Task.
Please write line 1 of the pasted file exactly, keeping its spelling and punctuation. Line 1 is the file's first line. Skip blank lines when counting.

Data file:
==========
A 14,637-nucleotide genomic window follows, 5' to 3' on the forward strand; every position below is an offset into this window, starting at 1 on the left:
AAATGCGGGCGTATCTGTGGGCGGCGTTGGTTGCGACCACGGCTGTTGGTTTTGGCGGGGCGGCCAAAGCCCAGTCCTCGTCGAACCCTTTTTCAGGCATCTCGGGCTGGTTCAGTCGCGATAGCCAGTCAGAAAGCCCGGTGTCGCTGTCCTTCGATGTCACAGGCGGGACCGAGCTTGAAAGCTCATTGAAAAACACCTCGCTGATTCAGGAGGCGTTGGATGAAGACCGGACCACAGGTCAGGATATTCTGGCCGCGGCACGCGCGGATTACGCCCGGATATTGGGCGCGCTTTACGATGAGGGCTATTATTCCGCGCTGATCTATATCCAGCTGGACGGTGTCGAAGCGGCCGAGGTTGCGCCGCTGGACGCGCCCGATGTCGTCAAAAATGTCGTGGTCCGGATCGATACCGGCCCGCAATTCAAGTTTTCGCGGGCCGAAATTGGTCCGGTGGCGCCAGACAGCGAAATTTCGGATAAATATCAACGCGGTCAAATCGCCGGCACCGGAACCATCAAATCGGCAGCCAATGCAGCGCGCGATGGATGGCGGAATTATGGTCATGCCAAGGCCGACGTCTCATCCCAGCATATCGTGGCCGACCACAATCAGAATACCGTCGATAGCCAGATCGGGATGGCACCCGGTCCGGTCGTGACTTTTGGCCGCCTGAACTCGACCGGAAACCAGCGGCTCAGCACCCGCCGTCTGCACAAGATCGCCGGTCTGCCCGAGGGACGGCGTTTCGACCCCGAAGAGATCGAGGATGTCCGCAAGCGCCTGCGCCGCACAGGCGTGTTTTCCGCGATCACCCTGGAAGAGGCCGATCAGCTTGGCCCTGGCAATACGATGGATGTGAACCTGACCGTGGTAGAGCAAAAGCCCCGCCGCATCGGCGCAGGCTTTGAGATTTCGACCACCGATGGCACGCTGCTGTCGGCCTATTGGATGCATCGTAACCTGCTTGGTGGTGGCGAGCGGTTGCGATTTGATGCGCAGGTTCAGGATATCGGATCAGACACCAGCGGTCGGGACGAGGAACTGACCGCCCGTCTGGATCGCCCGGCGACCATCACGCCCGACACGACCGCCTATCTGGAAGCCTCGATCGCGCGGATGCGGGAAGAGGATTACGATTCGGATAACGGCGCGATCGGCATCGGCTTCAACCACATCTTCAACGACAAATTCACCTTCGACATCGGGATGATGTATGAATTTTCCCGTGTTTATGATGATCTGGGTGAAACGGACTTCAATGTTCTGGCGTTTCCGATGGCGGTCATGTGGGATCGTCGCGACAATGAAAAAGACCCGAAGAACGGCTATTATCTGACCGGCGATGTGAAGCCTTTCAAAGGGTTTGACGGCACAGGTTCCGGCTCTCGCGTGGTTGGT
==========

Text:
A 14,637-nucleotide genomic window follows, 5' to 3' on the forward strand; every position below is an offset into this window, starting at 1 on the left: